On Sunday 18th July, I was guest speaker at the London Songwriters Meetup. I spoke about 10 Tips for songwriters, and shared some of my favourite tips with the lovely songwriters in attendance. I also heard some fantastic songs and had a really good time.
Here are the notes I wrote before speaking:
1. ( A tip from Edwin Songsville) Write bad songs
It’s more important to write lots of songs that it is to spend ages trying to make one perfect one.
You look at all the good songwriters and you realise they’ve written hundreds of songs. That’s how you get good at it. As Diane Warren,possibly the world’s most successful songwriter says: “My secret? I show up. That’s it.” Six days a week, she writes songs, and has been doing so for 30 years. Her very earliest songs? “They all sucked”. So write often, a song a week is a good start.
Mark McGuiness at www.copyblogger.com says:
“Creativity: Beyond the Myth of Genius, Robert Weisberg discusses statistical research into the proportion of masterpieces to minor works among great and not-so-great composers.
The researchers concluded that the rate of hits to misses was pretty constant between major and minor composers. The truly great composers produce more masterpieces than the others, mainly because they produced more work overall.”
This is a tip made by a lot of songwriters in 10 Tips for Songwriters, in different guises and the basic point is an obvious one.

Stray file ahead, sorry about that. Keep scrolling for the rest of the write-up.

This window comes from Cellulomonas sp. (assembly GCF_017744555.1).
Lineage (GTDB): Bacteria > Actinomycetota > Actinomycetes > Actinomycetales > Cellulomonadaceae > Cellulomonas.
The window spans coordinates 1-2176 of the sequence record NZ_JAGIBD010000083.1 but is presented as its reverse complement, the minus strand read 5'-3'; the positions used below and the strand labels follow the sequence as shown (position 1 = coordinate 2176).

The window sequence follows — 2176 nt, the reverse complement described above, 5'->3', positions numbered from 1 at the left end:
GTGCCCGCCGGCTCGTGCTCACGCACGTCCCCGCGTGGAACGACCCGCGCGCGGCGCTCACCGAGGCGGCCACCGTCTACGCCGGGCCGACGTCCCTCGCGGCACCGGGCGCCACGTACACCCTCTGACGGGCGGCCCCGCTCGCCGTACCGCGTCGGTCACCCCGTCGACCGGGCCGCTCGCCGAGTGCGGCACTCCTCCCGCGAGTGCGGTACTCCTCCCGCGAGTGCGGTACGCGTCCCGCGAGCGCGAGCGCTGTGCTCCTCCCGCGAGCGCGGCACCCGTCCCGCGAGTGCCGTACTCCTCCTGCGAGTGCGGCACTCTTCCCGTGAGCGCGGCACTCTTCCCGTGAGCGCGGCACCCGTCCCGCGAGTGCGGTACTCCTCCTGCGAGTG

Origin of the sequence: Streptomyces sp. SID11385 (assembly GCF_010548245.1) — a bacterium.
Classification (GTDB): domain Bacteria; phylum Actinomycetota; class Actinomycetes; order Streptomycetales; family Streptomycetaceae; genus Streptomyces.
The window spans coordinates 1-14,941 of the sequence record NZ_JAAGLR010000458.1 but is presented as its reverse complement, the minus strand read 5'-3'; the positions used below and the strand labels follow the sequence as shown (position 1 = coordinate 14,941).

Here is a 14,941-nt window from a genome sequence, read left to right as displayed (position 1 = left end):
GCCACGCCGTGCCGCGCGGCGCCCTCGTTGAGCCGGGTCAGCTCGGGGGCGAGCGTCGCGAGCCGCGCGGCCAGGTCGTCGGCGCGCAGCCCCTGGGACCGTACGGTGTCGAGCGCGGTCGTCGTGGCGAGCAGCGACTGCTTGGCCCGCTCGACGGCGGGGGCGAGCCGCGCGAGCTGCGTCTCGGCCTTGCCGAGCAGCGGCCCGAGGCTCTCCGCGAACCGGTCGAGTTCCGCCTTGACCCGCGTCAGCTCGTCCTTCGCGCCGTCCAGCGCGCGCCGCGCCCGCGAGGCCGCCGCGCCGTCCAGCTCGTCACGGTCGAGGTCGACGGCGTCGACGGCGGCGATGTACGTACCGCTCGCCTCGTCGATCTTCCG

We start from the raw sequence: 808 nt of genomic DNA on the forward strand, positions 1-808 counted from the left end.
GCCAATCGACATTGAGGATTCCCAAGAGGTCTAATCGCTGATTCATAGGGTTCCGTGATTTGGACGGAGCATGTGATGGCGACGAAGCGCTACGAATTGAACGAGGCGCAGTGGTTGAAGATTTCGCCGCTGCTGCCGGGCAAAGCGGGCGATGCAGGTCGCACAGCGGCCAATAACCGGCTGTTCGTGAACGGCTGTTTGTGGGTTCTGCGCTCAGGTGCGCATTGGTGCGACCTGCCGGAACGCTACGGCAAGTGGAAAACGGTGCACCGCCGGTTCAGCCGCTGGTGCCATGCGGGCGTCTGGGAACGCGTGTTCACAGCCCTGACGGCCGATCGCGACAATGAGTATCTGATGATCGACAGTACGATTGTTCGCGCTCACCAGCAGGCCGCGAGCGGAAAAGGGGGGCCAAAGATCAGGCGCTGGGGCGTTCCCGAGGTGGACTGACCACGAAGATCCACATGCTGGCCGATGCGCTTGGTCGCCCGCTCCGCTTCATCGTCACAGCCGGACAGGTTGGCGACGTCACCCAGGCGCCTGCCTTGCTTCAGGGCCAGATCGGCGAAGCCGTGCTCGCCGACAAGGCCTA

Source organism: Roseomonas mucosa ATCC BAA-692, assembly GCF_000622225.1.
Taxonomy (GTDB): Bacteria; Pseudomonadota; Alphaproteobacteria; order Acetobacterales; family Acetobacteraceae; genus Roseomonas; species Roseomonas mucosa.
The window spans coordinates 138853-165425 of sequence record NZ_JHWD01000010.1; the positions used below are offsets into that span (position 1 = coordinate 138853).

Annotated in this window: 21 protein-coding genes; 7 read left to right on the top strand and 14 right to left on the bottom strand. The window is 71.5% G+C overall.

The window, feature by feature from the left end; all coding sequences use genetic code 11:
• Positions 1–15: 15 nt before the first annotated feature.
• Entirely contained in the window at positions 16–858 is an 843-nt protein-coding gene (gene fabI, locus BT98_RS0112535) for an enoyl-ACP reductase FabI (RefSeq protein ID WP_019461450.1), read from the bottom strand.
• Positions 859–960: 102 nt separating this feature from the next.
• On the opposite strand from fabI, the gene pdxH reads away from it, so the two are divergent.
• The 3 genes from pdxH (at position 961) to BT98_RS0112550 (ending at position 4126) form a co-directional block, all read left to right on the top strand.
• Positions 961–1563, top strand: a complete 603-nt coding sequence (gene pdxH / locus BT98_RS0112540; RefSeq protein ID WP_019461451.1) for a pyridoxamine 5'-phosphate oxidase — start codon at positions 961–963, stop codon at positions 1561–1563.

If you’re going to be a songwriter, you need to write songs. We’re very good at distracting ourselves from that but actually one of the most important things to do is write songs. Lots of them.
2. ( From Gary Jugert) Know the difference between bourbon and whiskey – A songwriter needs the proper tools.
3. (From Helen Robertson) Freedom is Slavery
Constraints are your friend. If the tempo, or the key, or the genre, or the subject matter, or anything else are already decided before you start to write, you have much less messing about to do once you get started. It’s like the difference between trying to find a needle in a haystack and trying to find a needle in a field.
I think there’s a lot to be said for this – creativity thrives with limitations, it’s easier to be imaginitive when some choices have already been made. I’m in favour of limiting yourself in some way.
Now usually I write lyrics at the same time, or after I’ve written the music. So as a challenge to myself last week I wrote a set of lyrics before I had any inkling what the music was going to be and then had the challenge of composing the music to them.
The Beast of the Air